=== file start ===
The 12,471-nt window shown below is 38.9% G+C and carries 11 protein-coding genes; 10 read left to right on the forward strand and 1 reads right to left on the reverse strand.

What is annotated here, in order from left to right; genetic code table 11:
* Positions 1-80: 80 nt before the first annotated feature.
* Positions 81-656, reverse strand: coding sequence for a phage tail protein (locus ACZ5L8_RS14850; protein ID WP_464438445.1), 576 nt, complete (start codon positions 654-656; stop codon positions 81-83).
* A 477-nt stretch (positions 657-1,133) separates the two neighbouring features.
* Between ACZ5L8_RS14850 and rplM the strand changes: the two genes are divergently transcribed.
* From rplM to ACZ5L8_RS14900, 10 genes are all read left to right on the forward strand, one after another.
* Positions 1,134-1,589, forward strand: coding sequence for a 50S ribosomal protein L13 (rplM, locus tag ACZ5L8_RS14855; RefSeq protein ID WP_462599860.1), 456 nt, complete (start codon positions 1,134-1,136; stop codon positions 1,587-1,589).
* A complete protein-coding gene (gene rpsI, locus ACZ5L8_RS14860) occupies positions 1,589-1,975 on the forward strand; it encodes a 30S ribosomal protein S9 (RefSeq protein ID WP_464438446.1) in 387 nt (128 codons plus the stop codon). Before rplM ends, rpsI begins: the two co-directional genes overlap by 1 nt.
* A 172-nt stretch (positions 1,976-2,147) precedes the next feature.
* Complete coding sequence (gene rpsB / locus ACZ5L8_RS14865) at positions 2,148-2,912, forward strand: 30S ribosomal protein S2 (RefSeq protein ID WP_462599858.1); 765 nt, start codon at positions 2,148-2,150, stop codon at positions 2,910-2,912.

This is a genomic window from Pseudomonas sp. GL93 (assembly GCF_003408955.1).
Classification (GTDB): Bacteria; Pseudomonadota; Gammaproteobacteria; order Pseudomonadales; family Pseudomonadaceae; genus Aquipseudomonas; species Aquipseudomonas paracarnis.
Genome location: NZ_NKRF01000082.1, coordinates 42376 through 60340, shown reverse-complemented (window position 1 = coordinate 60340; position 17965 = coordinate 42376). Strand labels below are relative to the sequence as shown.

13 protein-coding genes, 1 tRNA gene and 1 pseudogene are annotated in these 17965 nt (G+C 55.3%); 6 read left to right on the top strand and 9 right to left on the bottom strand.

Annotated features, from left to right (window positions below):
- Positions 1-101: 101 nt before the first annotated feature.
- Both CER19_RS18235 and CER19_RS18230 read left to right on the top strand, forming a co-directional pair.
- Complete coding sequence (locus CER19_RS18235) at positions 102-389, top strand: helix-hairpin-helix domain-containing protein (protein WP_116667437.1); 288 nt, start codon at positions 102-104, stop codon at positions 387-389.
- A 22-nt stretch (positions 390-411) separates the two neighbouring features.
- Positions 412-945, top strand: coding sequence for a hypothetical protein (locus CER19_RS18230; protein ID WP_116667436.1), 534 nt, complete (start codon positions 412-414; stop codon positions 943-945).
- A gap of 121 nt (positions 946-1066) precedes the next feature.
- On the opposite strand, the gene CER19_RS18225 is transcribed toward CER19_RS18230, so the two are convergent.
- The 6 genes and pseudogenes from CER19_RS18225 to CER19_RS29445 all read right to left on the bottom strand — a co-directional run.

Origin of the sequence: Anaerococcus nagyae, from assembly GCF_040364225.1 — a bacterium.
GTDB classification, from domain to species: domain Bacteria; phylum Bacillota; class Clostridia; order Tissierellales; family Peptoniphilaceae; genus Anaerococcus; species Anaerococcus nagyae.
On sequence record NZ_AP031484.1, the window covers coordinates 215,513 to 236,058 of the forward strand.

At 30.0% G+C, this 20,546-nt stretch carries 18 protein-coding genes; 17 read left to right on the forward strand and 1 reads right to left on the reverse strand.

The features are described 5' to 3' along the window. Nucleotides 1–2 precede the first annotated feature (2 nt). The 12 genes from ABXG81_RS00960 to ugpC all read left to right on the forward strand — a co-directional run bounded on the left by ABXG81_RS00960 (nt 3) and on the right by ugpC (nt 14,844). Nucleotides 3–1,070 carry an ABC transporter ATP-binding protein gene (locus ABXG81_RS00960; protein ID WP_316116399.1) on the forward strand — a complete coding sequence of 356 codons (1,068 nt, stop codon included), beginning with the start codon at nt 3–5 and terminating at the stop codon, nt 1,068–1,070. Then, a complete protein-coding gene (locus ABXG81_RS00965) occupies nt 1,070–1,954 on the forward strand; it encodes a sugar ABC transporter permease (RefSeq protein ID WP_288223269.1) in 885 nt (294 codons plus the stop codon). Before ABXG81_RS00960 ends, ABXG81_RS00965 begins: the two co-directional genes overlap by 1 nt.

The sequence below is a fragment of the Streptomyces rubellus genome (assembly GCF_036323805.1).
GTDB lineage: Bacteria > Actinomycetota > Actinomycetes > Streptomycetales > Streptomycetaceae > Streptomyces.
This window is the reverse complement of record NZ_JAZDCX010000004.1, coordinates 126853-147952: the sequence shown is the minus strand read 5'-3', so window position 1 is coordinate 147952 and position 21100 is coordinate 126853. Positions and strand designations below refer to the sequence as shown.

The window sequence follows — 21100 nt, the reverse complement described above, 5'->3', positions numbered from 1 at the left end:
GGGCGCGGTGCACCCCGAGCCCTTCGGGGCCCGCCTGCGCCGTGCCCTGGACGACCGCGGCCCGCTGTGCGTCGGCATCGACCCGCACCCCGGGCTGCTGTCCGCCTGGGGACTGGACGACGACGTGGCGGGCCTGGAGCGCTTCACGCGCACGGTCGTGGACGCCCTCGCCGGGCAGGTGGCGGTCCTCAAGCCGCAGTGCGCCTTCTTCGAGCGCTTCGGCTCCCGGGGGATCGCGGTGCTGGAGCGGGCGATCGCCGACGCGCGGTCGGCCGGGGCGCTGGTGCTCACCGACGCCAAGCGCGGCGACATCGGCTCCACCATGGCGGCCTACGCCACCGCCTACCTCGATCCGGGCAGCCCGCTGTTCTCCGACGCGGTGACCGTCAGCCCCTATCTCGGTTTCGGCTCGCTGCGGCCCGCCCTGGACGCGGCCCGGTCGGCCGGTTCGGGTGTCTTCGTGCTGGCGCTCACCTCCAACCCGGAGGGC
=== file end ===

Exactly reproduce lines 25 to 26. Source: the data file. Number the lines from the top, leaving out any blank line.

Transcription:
Origin of the sequence: Anaerococcus nagyae, from assembly GCF_040364225.1 — a bacterium.
GTDB classification, from domain to species: domain Bacteria; phylum Bacillota; class Clostridia; order Tissierellales; family Peptoniphilaceae; genus Anaerococcus; species Anaerococcus nagyae.